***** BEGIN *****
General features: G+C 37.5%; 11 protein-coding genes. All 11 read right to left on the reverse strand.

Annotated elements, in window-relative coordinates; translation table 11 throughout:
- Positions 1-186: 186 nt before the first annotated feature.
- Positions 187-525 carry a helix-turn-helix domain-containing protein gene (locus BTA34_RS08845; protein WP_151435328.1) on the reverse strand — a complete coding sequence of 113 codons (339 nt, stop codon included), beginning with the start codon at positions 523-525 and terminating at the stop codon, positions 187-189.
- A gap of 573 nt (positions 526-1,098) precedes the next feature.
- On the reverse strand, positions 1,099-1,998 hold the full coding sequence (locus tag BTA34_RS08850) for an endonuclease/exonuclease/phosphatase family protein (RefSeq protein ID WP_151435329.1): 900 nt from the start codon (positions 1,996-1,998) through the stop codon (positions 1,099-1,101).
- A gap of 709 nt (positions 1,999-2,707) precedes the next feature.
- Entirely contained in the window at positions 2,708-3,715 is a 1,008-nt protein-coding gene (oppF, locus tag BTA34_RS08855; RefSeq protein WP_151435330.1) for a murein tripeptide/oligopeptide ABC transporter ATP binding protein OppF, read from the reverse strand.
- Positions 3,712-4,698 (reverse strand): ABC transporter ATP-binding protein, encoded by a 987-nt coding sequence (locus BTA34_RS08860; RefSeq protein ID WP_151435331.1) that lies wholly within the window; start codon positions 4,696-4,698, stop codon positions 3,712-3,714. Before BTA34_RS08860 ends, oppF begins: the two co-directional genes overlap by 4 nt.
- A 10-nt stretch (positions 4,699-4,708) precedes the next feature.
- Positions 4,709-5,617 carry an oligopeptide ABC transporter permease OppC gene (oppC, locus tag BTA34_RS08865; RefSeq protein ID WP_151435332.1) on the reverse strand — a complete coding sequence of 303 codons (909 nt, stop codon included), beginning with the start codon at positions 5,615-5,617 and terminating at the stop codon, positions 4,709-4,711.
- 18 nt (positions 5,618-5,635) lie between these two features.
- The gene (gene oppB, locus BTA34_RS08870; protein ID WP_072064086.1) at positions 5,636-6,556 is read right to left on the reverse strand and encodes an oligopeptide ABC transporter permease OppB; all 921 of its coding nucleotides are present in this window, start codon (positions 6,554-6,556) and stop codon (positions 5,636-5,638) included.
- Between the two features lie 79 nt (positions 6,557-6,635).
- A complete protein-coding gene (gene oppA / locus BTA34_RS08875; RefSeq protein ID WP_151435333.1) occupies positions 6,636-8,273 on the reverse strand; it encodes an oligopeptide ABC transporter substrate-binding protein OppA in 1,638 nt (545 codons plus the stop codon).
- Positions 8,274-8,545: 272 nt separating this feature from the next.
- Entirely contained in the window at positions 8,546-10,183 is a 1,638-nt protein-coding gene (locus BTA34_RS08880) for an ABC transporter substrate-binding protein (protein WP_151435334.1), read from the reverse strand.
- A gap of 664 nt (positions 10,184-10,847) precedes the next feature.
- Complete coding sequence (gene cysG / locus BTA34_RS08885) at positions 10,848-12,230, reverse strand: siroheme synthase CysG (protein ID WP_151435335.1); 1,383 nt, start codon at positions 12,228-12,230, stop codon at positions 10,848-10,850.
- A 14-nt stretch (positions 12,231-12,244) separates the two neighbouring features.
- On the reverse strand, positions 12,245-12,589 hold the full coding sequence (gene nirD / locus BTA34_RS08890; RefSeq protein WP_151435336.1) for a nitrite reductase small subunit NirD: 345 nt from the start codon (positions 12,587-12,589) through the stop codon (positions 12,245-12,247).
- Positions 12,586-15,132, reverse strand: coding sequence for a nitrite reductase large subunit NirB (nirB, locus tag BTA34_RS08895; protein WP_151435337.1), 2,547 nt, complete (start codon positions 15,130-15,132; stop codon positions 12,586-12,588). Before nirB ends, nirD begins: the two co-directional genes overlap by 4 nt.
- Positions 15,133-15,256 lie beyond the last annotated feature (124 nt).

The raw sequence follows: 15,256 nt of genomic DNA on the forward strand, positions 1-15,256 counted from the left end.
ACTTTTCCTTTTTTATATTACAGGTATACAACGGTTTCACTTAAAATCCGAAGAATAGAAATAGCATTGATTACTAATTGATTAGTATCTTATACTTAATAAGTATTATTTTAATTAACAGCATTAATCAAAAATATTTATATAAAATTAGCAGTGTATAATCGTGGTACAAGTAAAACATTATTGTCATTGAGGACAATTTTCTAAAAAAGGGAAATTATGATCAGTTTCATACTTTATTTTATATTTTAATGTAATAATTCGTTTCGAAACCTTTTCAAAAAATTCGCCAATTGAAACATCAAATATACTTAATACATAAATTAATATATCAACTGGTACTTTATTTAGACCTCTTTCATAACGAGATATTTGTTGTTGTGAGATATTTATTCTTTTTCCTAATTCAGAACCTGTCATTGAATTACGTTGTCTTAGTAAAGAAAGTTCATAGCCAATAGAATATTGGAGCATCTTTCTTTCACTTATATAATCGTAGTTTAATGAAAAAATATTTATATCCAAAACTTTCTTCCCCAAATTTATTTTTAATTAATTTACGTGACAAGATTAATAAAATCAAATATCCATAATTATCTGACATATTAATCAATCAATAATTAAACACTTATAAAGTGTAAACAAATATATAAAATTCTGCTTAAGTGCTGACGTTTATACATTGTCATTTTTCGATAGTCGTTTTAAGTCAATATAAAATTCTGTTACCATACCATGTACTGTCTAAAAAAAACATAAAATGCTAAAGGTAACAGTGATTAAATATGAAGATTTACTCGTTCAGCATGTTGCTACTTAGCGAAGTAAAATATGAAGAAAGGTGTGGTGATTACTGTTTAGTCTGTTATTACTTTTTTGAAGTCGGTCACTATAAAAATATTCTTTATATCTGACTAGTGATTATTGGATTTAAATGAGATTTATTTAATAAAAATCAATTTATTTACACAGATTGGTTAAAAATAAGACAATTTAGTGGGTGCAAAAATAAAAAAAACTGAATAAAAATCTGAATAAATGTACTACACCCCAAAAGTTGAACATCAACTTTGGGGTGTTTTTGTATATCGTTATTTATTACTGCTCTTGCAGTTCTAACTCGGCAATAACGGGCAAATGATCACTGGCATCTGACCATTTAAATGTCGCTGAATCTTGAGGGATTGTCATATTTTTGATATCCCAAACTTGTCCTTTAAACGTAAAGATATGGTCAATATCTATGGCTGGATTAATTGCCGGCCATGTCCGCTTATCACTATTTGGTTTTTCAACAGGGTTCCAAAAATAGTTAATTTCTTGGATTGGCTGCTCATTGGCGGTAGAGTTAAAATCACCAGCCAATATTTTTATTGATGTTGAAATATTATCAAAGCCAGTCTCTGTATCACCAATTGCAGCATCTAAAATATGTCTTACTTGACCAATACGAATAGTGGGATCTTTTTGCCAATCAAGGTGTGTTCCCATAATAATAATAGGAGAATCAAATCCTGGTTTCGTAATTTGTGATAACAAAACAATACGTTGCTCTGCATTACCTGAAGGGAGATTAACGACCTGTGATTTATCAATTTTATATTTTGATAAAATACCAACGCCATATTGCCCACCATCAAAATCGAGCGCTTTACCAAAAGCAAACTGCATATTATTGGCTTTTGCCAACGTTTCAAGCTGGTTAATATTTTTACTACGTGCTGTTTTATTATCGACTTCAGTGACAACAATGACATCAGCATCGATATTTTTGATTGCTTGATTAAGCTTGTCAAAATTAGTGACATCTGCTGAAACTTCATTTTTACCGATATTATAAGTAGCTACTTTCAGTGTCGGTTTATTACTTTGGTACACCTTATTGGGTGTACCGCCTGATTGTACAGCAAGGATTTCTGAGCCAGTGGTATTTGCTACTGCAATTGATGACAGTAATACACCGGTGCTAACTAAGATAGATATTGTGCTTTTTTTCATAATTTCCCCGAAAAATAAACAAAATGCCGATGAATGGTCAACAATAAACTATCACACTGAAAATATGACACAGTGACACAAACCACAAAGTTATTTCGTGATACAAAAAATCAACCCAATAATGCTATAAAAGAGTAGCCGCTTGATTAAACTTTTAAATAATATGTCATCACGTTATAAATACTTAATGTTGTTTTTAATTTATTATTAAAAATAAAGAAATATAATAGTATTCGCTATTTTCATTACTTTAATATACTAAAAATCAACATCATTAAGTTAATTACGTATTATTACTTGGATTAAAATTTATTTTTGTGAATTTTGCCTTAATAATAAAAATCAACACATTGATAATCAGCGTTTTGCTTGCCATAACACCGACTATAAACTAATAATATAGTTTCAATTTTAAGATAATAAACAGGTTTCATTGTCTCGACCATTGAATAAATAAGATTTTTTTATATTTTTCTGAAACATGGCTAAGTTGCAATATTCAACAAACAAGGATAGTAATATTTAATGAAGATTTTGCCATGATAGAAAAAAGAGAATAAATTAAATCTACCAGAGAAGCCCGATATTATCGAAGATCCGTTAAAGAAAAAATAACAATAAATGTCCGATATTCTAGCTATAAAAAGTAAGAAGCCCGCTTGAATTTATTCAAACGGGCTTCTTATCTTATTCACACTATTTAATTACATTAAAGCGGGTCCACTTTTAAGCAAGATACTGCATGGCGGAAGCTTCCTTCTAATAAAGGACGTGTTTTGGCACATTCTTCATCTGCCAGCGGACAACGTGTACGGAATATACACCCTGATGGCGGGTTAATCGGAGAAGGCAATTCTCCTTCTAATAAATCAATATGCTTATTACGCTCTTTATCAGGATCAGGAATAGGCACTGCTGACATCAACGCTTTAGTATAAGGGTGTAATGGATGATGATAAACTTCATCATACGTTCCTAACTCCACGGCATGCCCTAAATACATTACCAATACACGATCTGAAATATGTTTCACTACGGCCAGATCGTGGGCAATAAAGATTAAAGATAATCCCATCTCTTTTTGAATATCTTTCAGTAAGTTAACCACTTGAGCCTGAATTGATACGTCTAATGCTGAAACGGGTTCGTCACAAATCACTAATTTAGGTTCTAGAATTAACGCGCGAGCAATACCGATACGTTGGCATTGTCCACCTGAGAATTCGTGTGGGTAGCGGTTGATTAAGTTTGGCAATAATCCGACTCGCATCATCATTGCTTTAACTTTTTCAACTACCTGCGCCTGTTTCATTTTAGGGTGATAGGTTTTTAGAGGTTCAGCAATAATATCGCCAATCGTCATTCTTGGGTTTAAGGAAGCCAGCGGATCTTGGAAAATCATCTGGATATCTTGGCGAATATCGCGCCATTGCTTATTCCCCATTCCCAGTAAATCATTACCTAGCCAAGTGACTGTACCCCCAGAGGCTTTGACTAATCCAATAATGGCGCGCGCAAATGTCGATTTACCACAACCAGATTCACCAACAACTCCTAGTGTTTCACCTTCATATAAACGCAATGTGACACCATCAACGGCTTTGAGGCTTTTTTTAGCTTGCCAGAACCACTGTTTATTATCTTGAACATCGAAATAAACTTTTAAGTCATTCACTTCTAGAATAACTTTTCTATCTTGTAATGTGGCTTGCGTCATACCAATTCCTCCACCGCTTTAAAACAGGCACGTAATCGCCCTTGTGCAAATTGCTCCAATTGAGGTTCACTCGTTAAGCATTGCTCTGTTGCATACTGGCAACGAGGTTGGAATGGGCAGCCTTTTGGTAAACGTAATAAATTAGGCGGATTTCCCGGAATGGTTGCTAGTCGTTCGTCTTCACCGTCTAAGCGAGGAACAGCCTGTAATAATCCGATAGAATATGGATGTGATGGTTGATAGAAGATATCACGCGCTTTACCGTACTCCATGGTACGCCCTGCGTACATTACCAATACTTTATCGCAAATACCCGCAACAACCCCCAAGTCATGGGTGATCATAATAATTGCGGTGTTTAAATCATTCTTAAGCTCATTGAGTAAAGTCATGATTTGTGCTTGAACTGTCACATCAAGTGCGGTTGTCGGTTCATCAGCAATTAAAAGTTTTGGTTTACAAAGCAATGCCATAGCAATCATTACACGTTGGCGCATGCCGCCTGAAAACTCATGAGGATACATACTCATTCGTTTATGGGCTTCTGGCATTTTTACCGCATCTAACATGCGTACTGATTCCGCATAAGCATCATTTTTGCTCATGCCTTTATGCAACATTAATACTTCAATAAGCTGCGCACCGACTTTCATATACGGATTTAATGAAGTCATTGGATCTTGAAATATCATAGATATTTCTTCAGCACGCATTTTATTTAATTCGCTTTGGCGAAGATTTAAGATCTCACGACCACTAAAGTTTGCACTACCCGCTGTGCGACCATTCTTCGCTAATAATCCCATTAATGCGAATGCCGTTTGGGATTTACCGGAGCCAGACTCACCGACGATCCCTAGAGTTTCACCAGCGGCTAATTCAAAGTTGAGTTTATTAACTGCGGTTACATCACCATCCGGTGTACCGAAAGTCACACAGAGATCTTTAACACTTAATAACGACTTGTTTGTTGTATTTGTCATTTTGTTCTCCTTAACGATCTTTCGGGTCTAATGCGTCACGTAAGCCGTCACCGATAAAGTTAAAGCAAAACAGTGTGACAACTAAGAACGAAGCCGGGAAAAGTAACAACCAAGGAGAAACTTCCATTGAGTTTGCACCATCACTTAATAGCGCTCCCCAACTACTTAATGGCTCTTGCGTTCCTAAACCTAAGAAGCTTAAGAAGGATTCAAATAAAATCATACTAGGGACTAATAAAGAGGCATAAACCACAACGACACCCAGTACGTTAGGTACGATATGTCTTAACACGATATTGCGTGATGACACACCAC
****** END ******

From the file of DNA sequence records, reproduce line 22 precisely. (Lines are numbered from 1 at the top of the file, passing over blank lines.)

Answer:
- Positions 12,586-15,132, reverse strand: coding sequence for a nitrite reductase large subunit NirB (nirB, locus tag BTA34_RS08895; protein WP_151435337.1), 2,547 nt, complete (start codon positions 15,130-15,132; stop codon positions 12,586-12,588). Before nirB ends, nirD begins: the two co-directional genes overlap by 4 nt.